“We thought our products would be safe and excluded from the list [subject to US tariffs]. But Trump never plays by the rules and it seems no one from China’s side is able to contend with him,” said Gloria Luo, who manages a Guangdong-based manufacturer of automotive parts and industrial moulds.

Chinese Vice-Premier Liu He, who has been leading the negotiations for Xi, is still expected to be part of the delegation set to arrive in Washington on Thursday for talks, Lighthizer said on Monday.

“I was so surprised when I saw that the stock market had tumbled sharply, until I saw that many of my friends had shared Trump’s tweet via WeChat,” said Shenzhen-based exporter Zheng Bo, who sends about 15 per cent of its smart helmets to the US.

“My team and I have been busy studying whether our products would be included on the list of US$325 billion worth of goods and what we should do next. It’s really hard to absorb the news because the [Chinese] media is just reporting repeatedly that both sides had made positive progress in the latest talks and would reach a final deal soon.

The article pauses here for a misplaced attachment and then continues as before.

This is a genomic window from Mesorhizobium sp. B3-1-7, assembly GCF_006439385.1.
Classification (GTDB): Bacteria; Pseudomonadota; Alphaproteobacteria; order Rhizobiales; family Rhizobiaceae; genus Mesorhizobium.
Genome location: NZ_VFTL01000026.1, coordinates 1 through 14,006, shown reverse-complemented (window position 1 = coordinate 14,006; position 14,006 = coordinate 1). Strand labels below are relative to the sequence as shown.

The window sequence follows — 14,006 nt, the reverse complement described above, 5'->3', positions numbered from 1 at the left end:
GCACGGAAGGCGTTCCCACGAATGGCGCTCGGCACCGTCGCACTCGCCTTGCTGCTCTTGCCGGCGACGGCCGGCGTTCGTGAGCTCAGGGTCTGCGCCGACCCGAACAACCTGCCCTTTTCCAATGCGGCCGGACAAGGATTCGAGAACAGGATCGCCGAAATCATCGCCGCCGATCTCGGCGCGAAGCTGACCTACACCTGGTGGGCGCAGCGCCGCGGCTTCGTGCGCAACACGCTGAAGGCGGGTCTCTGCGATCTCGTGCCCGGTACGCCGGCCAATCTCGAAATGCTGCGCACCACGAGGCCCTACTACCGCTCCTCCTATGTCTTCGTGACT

“The bigger problem [with the higher tariffs] is that they will cause great uncertainty about the yuan [exchange rate]. It will cause huge damage to our orders and profits.”

The scheduled increase has forced some to rethink plans to relocate from China to other countries, mainly in Southeast Asia.
“[Trump’s threat] means a fundamental change for those of us who used to fill American orders, either we must relocate to other countries or suffer great hardship,” said Jason Liang, a sales manager at a Guangzhou-based exporter of LED products.